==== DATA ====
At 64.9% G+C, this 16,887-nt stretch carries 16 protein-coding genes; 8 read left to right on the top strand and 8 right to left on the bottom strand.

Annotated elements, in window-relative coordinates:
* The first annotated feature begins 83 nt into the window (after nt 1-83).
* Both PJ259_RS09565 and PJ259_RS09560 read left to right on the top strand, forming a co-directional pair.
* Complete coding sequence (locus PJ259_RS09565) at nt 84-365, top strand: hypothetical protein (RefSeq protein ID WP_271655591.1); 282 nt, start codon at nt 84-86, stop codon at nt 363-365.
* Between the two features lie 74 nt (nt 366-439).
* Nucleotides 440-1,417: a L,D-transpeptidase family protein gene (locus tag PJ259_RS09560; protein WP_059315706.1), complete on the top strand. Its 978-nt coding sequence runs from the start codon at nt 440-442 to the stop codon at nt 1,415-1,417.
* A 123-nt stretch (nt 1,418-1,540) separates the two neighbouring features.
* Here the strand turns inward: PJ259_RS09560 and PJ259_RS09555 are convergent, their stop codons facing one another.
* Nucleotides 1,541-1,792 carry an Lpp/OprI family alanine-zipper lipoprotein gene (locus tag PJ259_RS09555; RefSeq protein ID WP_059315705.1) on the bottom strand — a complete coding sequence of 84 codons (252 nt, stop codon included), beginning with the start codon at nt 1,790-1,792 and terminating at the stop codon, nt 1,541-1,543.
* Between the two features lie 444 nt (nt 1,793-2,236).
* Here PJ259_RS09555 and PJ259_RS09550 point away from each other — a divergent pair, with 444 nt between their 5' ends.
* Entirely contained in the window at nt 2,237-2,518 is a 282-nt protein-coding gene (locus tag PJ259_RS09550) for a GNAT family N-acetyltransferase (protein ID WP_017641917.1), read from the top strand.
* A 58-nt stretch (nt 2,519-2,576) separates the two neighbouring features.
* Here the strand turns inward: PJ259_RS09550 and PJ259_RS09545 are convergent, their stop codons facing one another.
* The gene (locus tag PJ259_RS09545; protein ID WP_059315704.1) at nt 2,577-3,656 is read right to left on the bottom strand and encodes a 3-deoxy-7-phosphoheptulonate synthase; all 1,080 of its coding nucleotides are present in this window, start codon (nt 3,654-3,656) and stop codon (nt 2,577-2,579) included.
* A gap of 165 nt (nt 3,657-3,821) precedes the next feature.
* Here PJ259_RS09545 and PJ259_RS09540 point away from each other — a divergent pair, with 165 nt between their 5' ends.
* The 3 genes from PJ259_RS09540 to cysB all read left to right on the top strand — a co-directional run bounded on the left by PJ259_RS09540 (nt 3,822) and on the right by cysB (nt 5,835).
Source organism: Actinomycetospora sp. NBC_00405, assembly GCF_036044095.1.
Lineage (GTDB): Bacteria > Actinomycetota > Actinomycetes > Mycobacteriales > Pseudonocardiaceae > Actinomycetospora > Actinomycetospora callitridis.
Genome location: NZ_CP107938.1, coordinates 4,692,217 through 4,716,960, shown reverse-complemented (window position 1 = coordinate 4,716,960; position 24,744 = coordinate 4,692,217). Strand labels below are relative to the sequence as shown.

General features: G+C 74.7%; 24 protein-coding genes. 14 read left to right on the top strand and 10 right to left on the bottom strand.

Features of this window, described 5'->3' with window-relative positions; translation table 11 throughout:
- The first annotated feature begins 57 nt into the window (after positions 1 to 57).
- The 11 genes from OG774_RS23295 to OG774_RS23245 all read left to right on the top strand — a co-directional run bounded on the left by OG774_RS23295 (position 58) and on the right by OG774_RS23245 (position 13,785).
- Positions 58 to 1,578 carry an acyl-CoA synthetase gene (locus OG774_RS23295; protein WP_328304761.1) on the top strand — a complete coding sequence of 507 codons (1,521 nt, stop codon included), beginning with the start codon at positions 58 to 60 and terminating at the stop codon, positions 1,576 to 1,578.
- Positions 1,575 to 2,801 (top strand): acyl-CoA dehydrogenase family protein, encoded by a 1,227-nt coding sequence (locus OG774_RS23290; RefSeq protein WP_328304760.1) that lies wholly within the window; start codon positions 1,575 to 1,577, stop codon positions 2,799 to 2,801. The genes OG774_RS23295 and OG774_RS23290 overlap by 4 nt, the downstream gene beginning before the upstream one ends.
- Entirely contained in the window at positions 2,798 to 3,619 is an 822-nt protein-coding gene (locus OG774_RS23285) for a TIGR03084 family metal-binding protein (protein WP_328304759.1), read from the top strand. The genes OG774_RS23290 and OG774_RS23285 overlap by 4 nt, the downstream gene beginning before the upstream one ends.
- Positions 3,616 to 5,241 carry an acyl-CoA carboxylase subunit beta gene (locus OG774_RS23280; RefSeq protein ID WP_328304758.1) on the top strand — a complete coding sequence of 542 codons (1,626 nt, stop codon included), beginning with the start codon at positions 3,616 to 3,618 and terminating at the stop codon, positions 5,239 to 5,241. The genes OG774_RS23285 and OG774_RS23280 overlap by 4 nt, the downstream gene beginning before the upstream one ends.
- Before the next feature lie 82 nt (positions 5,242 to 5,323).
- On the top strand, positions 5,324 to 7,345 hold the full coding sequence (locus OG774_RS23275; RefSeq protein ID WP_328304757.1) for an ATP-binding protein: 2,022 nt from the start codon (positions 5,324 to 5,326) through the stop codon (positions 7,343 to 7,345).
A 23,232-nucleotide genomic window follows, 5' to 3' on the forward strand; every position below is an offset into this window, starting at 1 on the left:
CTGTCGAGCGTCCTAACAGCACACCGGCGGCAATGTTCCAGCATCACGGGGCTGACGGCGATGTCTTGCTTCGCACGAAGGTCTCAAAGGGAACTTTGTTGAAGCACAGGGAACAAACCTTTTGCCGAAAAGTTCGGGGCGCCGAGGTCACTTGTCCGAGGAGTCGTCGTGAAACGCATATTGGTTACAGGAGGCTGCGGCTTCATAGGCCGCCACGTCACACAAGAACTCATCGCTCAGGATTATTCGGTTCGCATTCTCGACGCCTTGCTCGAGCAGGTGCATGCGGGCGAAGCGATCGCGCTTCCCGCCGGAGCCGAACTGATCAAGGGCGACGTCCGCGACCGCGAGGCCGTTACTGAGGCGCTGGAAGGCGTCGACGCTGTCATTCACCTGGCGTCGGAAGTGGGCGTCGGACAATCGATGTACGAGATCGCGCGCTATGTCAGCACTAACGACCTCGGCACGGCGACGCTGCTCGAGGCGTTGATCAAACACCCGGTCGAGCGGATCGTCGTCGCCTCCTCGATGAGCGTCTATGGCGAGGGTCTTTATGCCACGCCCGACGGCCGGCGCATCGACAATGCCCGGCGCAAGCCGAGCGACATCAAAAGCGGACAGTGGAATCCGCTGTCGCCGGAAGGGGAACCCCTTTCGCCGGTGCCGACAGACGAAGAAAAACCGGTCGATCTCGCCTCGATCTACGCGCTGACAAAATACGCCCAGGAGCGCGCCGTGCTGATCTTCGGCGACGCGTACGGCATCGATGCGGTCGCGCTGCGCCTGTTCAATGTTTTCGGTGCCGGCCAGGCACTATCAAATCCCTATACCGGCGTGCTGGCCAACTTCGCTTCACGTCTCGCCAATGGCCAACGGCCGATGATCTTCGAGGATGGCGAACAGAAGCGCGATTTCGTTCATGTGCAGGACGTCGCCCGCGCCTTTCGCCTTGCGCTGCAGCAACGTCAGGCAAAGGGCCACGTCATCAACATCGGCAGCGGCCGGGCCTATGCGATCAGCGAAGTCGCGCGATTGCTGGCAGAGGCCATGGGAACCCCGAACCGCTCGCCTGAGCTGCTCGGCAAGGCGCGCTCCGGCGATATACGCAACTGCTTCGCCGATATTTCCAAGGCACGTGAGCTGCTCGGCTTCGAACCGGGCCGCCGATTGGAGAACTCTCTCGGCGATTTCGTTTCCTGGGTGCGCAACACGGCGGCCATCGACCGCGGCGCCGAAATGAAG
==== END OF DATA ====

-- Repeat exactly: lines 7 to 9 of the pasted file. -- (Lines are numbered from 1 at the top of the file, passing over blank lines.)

* Nucleotides 440-1,417: a L,D-transpeptidase family protein gene (locus tag PJ259_RS09560; protein WP_059315706.1), complete on the top strand. Its 978-nt coding sequence runs from the start codon at nt 440-442 to the stop codon at nt 1,415-1,417.
* A 123-nt stretch (nt 1,418-1,540) separates the two neighbouring features.
* Here the strand turns inward: PJ259_RS09560 and PJ259_RS09555 are convergent, their stop codons facing one another.